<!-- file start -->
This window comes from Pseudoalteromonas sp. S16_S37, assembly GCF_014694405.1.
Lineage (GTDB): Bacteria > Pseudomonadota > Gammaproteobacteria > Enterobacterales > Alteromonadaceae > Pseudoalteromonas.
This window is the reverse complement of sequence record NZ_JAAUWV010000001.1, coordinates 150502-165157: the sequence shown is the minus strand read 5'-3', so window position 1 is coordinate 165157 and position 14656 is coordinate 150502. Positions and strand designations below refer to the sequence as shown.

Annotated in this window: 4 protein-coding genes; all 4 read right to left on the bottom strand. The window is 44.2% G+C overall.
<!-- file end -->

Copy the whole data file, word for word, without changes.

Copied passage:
This window comes from Pseudoalteromonas sp. S16_S37, assembly GCF_014694405.1.
Lineage (GTDB): Bacteria > Pseudomonadota > Gammaproteobacteria > Enterobacterales > Alteromonadaceae > Pseudoalteromonas.
This window is the reverse complement of sequence record NZ_JAAUWV010000001.1, coordinates 150502-165157: the sequence shown is the minus strand read 5'-3', so window position 1 is coordinate 165157 and position 14656 is coordinate 150502. Positions and strand designations below refer to the sequence as shown.

Annotated in this window: 4 protein-coding genes; all 4 read right to left on the bottom strand. The window is 44.2% G+C overall.